“So, you’re in a band with Mark?” I asked.
“I’m Mark. I’m Culturecide, man.”
Mark was Mark Flood, the artist and, as he said, leader of the band Culturecide. He was lying slack on a mattress with crumpled blankets as sheets at Luxembourg & Dayan gallery, where his latest show, The Hateful Years, a retrospective of his work, opened yesterday. He tried to play a beat-up guitar.
“I need some new strings man,” he said.
He was slight, wearing jeans and a casual gray button-down. Wedged in a corner, he was kept somewhat hidden by a dinky metal fold-up table. The walls behind him were covered with pages ripped from pop-culture magazines, stolen street ads, and clippings about Culturecide. Refashioned consumer products sat on the table—like a laundry detergent box with the word “Dead” scrawled on it. A record spun on a turntable but there was no music.
The room looked like that of a particularly disaffected teenager—one with a contemptuous, punk attitude and a taste for Coca-Cola (there were at least 20 cans strewn about). To accentuate the effect, the show has been put up on the top floor—the floor above the office—of the Luxembourg & Dayan gallery, an area meant for storage: the attic. Of course, it’s the attic of a stately Upper East Side townhouse that only curates two shows a year of exclusive, top-tier contemporary art.
“So did you see my surrogate upstairs?” Mark Flood asked me later in the proper gallery space, “and was he surly and unhelpful?”
“A bit. Did you ask him to be surly and unhelpful?” I asked.
“No! He’s just that naturally,” Flood replied.
This was, actually, the real Mark Flood. He has been hiring such “surrogates” as stand-ins for openings and exhibitions for more than 20 years. Until recently, he’s been so fussy about publicity that in press kits he’d superimpose photographs of his surrogates onto the articles. The Mark that I met upstairs will be at the gallery for the next week, on a mattress, on the ground, trying to play the guitar, impersonating the Mark I chatted with downstairs. Flood’s den upstairs could be a mock-up of the domiciles of his younger days: he has said that he would essentially squat in soon-to-be demolished buildings, thereby avoiding even the threat of rent (although he’d give the landlord a few hundred dollars for his stay).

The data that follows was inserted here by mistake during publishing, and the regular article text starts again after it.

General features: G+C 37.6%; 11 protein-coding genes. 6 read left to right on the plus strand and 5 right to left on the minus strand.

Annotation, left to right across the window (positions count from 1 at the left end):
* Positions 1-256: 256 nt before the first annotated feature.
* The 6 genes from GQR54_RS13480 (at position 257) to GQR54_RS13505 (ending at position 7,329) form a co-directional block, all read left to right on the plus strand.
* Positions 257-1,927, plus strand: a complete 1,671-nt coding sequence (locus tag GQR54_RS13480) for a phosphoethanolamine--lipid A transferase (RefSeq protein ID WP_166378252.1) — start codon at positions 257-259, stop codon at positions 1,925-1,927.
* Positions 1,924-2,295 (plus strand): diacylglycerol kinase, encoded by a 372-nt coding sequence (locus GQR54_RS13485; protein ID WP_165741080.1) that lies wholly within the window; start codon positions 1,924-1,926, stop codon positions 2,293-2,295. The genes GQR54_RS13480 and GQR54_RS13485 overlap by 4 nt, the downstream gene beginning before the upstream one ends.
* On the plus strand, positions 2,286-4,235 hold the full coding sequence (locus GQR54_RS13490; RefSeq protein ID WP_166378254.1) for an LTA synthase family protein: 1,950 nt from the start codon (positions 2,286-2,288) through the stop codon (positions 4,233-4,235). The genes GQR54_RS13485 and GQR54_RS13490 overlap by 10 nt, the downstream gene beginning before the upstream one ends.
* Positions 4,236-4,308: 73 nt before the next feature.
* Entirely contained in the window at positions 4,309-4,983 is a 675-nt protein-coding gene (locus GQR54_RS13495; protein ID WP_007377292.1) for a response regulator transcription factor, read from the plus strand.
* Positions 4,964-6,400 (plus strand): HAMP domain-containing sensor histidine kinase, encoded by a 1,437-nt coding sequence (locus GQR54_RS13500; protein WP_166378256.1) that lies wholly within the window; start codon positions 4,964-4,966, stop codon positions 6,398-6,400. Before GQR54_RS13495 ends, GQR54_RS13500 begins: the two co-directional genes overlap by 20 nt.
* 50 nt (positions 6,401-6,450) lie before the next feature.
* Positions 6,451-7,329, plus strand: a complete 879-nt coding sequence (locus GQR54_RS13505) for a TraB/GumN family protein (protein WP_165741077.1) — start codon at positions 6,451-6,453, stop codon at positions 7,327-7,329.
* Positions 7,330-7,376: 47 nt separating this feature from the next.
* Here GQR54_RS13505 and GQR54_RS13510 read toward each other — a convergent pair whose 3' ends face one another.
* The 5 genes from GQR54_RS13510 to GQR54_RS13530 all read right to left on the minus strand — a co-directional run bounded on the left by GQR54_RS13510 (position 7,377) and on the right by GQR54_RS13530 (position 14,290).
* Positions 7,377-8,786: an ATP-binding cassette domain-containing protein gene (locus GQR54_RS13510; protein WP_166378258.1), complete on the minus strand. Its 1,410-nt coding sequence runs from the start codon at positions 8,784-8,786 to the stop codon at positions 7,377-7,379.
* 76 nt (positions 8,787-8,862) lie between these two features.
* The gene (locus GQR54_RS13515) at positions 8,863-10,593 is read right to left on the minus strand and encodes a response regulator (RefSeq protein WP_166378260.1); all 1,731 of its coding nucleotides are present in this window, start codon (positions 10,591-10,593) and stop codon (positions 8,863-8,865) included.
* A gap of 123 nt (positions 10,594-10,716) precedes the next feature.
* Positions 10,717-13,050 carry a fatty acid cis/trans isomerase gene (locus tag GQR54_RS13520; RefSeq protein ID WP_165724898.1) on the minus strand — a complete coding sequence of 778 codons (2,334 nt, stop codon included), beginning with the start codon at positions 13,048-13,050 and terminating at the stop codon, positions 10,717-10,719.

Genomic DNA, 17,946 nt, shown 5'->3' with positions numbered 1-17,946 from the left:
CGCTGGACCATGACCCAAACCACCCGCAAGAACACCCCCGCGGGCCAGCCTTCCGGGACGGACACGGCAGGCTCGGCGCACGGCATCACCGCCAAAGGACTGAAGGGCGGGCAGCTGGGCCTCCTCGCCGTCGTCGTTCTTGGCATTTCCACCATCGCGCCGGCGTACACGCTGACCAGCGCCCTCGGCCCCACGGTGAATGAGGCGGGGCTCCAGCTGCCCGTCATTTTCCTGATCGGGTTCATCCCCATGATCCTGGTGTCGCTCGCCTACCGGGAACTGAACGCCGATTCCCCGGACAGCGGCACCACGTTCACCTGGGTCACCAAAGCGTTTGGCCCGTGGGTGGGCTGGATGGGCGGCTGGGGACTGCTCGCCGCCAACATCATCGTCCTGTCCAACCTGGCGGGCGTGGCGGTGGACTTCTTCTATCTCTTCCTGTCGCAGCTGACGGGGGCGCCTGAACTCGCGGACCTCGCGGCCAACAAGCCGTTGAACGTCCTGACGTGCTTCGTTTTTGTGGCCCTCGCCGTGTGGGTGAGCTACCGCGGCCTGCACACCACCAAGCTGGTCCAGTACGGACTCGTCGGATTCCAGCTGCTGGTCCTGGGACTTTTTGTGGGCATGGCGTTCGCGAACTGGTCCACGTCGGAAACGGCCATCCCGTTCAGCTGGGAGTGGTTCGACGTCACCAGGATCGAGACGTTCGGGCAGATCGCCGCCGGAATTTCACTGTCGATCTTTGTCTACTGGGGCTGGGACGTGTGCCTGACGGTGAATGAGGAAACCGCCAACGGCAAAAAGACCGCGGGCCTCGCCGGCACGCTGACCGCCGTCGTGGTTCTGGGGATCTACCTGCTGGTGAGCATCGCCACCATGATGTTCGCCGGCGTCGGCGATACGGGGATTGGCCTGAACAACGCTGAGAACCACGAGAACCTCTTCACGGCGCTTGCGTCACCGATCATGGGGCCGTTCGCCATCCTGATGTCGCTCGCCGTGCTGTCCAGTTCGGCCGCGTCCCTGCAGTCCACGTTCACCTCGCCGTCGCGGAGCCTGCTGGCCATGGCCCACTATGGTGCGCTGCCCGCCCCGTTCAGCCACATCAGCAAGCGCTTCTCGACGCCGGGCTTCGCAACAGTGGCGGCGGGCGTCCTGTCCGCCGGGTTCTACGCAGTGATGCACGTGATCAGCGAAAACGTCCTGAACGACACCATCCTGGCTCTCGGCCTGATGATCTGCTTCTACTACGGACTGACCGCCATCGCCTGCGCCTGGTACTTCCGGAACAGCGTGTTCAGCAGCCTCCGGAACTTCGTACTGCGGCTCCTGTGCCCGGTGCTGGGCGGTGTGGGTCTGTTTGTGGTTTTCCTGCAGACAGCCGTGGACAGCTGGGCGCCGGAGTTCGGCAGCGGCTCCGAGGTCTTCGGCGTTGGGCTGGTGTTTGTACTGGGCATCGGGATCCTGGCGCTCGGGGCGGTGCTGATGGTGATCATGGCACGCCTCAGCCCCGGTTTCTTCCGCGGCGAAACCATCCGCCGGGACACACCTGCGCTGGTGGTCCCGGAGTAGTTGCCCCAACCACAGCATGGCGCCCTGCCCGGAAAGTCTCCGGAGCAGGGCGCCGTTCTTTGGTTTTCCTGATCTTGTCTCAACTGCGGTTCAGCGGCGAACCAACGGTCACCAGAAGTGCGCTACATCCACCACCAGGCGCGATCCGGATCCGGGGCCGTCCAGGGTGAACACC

“I haven’t been to an opening in so long,” Flood told me. “Until the New York Times thing I’d never published a picture of myself since 1987.“
I asked Flood why he came out from hiding.
“I guess I’m picky about who I work with. I like these people,” he said, pointing to the curator of the show, Alison Gingeras, and P.R. rep Andrea Schwab. “They are people I can work with. I don’t work with people I can’t work with. I don’t really need anything so I just do what I want.”
Flood isn’t surly, like the Mark upstairs, but he could be called brazen. He has a track record of trashing the art world, playfully demeaning reporters in rooms full of reporters (Wednesday, however, he was rather friendly and engaged with all the reporters), and exhibiting art that he considers “ugly.” He seems to hate everything—pop culture, consumer culture, celebrity culture, our “image world,” what art is supposed to mean, the formal industry that surrounds art, the list goes on. Considering the possibility that Flood’s appeal stems from his overt disavowal of “mass markets,” and from his playful disobedience, one is tempted to wonder if it’s all not a bit of an act, if Mark and his surrogates aren’t playing very similar roles.
It was during the ’80s, while living in those squats, that Flood started Culturecide as a contercultural punk band. The name means culture killer. He’s been happily flouting the rules of contemporary society and the art world ever since, riding on the margins: moving out of New York to Houston, Tex., working at a Texaco gas station and a video store. Even his work, for a number of years, at the very connected Menil Collection in Houston was, at least according to him, defined by its marginality.
“What did you do at the Menil?” a reporter asked him Wednesday.
“I was an ornament—an eighteen-year ornament,” Flood replied. “In the early days, I’m telling ya, they didn’t have job descriptions,“ Flood continued in a chunky Southern drawl where consonants got lost. “They didn’t care about that shit. It was just a bunch of wealthy people obsessed with art and I got sucked into it because I was obsessed with art. Then after a while it started turning into the bureaucracy and then I left.”